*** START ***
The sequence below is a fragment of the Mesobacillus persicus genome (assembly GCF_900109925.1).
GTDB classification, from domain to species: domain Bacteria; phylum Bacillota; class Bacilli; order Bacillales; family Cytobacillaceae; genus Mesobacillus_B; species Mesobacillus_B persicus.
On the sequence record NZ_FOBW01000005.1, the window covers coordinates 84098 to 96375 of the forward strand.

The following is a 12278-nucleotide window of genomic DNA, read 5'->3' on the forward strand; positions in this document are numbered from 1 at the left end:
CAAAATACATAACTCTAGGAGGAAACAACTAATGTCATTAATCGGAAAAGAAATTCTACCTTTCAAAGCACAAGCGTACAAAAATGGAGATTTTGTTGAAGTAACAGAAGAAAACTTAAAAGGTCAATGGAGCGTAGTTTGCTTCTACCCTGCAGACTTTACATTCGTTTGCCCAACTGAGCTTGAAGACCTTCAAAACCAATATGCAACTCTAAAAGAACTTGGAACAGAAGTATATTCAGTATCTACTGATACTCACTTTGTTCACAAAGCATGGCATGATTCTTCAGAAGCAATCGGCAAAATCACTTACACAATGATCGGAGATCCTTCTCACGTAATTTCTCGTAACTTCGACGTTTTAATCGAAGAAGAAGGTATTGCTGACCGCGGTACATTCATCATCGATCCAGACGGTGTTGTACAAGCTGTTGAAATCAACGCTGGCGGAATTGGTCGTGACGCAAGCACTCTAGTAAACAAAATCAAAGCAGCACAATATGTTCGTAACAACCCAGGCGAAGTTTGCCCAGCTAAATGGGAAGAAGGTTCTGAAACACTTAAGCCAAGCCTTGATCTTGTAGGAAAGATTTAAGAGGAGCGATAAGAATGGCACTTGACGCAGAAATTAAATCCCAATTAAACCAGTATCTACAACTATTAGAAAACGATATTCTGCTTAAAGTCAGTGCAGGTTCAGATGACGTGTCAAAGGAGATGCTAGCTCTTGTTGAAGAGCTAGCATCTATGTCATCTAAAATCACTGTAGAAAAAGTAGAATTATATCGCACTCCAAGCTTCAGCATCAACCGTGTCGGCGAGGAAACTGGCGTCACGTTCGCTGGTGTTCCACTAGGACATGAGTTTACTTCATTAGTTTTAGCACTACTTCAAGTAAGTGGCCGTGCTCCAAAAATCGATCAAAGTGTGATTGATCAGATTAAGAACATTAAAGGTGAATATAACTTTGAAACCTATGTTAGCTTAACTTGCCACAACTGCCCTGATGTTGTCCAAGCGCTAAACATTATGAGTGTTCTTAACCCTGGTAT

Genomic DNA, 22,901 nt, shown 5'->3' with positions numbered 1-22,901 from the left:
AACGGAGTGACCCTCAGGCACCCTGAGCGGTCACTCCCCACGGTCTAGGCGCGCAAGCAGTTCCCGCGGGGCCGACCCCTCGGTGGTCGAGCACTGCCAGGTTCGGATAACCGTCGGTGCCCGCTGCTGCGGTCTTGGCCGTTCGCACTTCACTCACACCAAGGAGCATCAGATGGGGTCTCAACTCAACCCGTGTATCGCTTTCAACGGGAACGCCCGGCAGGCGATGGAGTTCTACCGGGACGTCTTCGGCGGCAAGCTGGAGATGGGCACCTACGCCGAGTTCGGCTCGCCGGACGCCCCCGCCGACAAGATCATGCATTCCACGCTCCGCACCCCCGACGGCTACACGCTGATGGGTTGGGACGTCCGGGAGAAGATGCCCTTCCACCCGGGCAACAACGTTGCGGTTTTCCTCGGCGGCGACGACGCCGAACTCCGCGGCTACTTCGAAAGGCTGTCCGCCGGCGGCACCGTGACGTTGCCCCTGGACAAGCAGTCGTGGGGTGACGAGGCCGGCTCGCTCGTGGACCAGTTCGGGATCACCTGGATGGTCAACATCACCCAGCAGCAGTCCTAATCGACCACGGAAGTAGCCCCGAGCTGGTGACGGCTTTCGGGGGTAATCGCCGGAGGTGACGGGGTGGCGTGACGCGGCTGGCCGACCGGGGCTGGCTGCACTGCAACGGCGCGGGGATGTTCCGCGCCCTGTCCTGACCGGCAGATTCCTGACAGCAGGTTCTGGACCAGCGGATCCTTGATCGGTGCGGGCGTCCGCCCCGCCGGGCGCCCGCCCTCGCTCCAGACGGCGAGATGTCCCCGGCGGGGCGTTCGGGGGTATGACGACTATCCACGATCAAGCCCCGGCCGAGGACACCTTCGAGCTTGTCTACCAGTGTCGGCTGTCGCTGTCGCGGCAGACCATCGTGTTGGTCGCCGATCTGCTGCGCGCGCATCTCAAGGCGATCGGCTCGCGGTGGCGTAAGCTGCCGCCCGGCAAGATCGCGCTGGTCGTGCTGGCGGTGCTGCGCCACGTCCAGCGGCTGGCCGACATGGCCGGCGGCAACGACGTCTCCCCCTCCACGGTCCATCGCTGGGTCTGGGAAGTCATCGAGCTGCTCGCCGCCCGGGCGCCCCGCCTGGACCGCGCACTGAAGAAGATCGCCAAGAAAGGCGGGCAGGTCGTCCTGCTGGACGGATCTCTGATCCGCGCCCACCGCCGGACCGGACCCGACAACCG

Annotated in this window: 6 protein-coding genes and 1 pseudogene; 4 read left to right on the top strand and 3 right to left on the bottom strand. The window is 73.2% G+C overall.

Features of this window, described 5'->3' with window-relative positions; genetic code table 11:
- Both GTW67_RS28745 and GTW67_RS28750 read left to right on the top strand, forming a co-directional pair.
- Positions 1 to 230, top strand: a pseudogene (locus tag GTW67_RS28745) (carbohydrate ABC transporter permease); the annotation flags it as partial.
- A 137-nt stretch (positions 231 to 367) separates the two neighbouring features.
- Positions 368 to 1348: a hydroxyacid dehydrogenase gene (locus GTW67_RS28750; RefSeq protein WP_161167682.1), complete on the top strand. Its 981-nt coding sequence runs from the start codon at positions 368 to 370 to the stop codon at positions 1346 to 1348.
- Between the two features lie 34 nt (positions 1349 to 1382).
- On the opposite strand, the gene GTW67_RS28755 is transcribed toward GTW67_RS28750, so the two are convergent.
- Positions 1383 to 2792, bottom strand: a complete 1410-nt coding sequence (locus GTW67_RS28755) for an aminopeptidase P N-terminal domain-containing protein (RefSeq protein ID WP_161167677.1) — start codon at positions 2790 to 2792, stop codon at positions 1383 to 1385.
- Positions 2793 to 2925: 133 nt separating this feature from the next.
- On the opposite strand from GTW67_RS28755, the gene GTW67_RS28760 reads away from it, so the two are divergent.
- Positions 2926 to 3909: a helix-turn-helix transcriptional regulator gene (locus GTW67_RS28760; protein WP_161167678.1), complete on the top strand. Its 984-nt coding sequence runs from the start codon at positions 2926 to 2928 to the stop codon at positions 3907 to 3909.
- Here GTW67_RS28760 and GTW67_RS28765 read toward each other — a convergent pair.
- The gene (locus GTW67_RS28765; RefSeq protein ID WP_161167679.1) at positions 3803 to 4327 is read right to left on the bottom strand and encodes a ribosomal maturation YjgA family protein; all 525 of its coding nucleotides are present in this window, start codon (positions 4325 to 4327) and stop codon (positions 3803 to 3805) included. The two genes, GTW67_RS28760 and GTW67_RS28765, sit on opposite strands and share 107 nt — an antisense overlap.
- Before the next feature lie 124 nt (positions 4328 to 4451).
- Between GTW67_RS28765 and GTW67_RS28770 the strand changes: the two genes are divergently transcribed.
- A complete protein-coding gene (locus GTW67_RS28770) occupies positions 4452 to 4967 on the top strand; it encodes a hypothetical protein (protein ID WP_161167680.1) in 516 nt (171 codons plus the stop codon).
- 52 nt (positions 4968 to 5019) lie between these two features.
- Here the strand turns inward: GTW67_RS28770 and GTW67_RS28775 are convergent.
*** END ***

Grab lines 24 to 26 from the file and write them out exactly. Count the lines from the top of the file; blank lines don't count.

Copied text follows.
- A complete protein-coding gene (locus GTW67_RS28770) occupies positions 4452 to 4967 on the top strand; it encodes a hypothetical protein (protein ID WP_161167680.1) in 516 nt (171 codons plus the stop codon).
- 52 nt (positions 4968 to 5019) lie between these two features.
- Here the strand turns inward: GTW67_RS28770 and GTW67_RS28775 are convergent.